REPORTED BY: KEVIN RUTHERFORD/BILLBOARD
Lil Tecca’s “Ran$om” is the most-streamed song in the U.S., but it pulled fewer than 30 million streams.
For the first time in nearly three years, the most-streamed song in the United States earned fewer than 30 million listens in a single week in the U.S.
In the tracking week ending Nov. 14 (Billboard charts dated Nov. 23), Lil Tecca’s “Ran$om” earned 28.5 million streams, according to Nielsen Music. That gives it the distinction as the most-streamed song in the U.S. for a 10th week, despite a 6% drop in streams from the previous tracking week that ended Nov. 7.
“Ran$om” is the first song to be the most-streamed in the country with a count below 30 million since the beginning of 2017. That’s when Rae Sremmurd’s “Black Beatles,” featuring Gucci Mane, accumulated 29.3 million streams toward the charts dated Jan. 7, 2017. In that particular week, the song enjoyed its seventh and final week as the country’s most-streamed song, giving up the distinction the following week (Jan. 14, 2017) to Migos’ “Bad and Boujee,” featuring Lil Uzi Vert.
Since then, every song that’s been streamed the most of any in the U.S. has pulled at least 30 million. That’s included multiple weeks in the last year-and-a-half during which the week’s top-streamed song was listened to over 100 million times, with Lil Nas X’s “Old Town Road,” featuring Billy Ray Cyrus, holding the biggest streaming week in history at 143 million streams toward the April 20 tallies earlier this year.
“Ran$om” marks the smallest week for the most-streamed song in the country since the charts dated Sept. 3, 2016, when The Chainsmokers‘ “Closer,” featuring Halsey, earned 23.1 million. That was its first week with the most-streamed distinction of 12 in all; it eventually rose to 40.5 million streams later that month (Sept. 24, 2016).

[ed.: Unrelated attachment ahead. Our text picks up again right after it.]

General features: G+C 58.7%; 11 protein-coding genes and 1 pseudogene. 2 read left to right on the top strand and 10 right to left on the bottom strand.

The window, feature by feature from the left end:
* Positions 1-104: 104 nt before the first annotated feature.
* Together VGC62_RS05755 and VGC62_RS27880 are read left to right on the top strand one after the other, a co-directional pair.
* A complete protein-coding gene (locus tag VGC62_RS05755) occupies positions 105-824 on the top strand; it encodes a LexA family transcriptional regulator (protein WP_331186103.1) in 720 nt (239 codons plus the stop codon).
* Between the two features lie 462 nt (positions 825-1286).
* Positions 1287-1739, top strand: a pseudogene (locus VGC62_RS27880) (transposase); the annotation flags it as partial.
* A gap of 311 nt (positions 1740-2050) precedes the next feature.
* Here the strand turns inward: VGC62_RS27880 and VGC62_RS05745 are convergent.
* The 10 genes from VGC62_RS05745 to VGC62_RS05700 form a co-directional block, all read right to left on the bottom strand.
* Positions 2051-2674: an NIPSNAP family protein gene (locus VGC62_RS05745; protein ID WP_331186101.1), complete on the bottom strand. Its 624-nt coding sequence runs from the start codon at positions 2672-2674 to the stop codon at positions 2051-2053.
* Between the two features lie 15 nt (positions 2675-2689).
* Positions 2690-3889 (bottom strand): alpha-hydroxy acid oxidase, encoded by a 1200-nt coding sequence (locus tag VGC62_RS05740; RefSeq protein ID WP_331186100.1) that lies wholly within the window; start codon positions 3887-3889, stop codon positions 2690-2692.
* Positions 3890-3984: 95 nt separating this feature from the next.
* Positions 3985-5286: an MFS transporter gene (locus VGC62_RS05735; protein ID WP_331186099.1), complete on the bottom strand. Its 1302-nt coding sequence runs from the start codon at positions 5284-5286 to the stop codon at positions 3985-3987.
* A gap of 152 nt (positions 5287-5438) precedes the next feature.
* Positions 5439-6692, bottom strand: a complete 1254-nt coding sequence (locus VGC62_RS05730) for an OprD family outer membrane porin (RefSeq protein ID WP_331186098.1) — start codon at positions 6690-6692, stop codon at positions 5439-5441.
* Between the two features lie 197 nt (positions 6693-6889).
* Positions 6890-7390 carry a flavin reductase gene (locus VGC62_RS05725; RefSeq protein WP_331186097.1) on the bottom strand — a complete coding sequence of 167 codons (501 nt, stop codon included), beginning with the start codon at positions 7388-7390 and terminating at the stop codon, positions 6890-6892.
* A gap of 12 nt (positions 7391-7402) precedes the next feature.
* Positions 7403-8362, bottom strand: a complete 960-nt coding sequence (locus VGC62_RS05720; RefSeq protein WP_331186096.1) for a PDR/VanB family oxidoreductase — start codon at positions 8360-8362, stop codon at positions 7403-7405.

Is this a red flag for the music industry when it comes to streaming? Not necessarily. According to Nielsen Music, for the tracking week ending Nov. 14 there were 23.1 billion on-demand streams, a fairly minimal decrease of .1%. One month prior, in the week ending Oct. 17, streams reached 22.8 billion. May 16? 21.9 billion. And at the beginning of the year (Jan. 10), the number sat at 19.4 billion.
It is, however, evident that there isn’t a clear-cut frontrunner on the streaming charts these days, in the way there was not just during the reign of “Old Town Road” but also some of the more viral tunes of the past year or two from Drake, Taylor Swift and more. “Ran$om,” for instance, is in its 23rd week on the Streaming Songs chart (where it’s No. 2 behind Lil Baby’s “Woah” due to the latter’s higher volume of paid and premium streams vs. programmed or ad-supported clicks).
That means that if a major star were to release a new song in the coming weeks, its competition on the streaming side isn’t as formidable as it might have been, say, last spring – that is, barring a continued streaming jump from Arizona Zervas’ “Roxanne,” which leaps an additional 22% to 20.8 million streams for the tracking week ending Nov. 14. Your move, Biebers and Adeles of the world.